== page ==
Results and novelty of the research: The main source for the author on the fall of Caffa, and Kilia and Belgorod, was the work of the Italian chronicler, Giovanni Maria Angiolello, though it was creatively revised by A. Herrera de Tordesillas.
García Márquez: Crónica de una muerte anunciada by Stephen M. Hart
He describes the preparation of the Turkish fleet, the siege of the city and its treacherous surrender to the Turkish military, the deception of the Turks and their atrocities against residents who had been surrendered to the mercy of the victors, their plundering, the separation of families, the enslavement of children, and the deportation of the Italian populace to Istanbul. He mentions the capture of other Italian colonies in Crimea, although without providing details. He further describes the Ottoman capture of the strategically important cities of the northwestern Black Sea Region — Kilia and Belgorod in Here, the author describes the episodes in a concise form, since, compared with the fall of Caffa, these events had a much lower resonance in Europe.
Some features of the text by Antonio Herrera de Tordesillas suggest that he did not provide all the information that he actually had available. For citation: Gulevich V.
- La regione della malinconia (Italian Edition).
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DOI: Artemova, for her great help in translating the source. About the author: Vladislav P. Grushevsky Str.
University College Cork
Current issue Archive Subscription. Moscow: Nauka, Glavnaya redaktsiya vostochnoy literatury, In Russian Krim u r.
In Ukrainian Tafur P. Stranstviya i puteshestviya [Wandering and Traveling]. Perevod, predislovie i kommentarii L. Masielya Sanchesa. Moscow: Indrik, In Russian Hautala R.
İstanbul, Second series. London: Printed for the Hakluyt Society, Clavijo R. Embassy to Tamerlane. Introduction and comment, by G.
Le Strange. London, XVIII, p.
Little is known of his early years. On 3 June he set sail for the Indies, heading for Santo Domingo. He first entered South America via Cartagena on the north coast of present-day Colombia and participated in minor expeditions in search of riches, some of which were little more than grave-robbing episodes. In he set out to explore the Cauca and Atrato basin with a new force under Jorge Robledo that later founded Ancerma and Cartago in the rich Quimbaya region.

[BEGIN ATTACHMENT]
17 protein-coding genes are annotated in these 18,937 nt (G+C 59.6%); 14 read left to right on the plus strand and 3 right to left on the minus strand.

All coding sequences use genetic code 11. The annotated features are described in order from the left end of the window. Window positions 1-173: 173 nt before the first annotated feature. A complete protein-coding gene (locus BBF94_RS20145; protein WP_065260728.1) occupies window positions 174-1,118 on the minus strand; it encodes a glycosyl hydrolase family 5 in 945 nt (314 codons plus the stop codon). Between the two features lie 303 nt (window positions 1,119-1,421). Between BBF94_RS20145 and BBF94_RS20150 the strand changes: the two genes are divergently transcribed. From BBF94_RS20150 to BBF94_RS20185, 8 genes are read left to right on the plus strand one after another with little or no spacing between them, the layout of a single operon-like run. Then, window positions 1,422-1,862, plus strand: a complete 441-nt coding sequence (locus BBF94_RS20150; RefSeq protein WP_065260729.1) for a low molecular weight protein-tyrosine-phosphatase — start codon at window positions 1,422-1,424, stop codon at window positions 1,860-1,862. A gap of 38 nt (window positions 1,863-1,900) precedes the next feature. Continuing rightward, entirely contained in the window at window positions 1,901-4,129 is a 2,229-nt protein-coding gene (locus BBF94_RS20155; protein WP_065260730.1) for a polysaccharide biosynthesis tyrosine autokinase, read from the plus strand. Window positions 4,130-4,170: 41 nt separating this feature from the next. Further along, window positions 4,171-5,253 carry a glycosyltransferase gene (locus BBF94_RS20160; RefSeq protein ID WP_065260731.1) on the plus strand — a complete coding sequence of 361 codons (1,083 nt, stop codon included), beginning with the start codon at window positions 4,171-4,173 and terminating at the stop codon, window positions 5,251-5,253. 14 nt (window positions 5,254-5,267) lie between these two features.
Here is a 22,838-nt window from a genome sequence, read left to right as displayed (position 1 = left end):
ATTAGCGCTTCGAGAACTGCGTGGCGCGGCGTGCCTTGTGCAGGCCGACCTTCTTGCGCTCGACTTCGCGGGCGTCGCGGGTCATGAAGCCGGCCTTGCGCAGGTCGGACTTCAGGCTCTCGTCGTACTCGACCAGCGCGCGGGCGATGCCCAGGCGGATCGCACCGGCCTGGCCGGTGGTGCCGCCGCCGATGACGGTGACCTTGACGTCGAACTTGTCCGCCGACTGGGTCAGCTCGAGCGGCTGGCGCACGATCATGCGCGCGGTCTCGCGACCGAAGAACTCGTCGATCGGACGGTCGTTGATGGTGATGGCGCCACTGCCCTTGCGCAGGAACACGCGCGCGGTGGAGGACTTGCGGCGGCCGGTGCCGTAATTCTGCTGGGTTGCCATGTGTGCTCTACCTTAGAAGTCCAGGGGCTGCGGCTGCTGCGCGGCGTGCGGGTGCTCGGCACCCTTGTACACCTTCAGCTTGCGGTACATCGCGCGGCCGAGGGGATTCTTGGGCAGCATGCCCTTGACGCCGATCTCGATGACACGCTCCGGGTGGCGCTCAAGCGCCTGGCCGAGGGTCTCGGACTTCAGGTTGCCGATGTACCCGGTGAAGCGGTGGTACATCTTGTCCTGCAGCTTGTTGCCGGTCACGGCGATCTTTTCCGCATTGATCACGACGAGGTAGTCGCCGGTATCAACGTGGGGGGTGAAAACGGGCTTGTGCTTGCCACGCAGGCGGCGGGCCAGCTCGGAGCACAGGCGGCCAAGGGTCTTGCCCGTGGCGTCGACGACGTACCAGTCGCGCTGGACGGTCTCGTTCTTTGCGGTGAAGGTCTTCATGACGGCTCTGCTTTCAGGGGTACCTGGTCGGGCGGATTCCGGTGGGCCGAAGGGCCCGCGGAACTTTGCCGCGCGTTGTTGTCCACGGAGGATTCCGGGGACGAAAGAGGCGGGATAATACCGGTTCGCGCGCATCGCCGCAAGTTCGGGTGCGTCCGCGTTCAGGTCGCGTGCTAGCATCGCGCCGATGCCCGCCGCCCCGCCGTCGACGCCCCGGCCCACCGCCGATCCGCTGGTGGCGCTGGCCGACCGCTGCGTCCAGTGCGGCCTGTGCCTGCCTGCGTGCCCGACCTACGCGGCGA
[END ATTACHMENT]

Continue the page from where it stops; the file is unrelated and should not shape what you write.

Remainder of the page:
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It was in Cartago in that Cieza first began to keep copious notes on what he saw and experienced. The same year he helped found the city of Arma and received an Encomienda for his efforts. In September he crossed the Pacasmayo Valley with the king's forces, continued into highland Jauja, and marched southward toward Cuzco.
go here He fought at the battle of Jaquijahuana 9 April and witnessed the execution of the rebels Gonzalo Pizarro and Francisco de Carvajal. Gasca must have been impressed by young Cieza's scholarly capabilities, for he seems to have appointed Cieza official chronicler of events in Peru. During the young chronicler traveled into southern Charcas modern Bolivia under the president's orders. For a few months in he resided in Cuzco, where he took oral testimony about the Inca past from several Indians, including Cayu Tupac, descendant of the ruler Huayna Capac.
Cieza completed the first part of his multivolume history in Lima on 8 September Cieza died before he could complete his massive narrative and was buried in Seville in the Church of San Vicente alongside his wife, who died at age thirty-four only two months earlier. Cieza became a sixteenth-century "best-seller" with the Seville edition of part one, which was quickly followed by three Spanish editions in Amberes in and seven Italian translations between and
Related Crónica de Indias (Spanish Edition)
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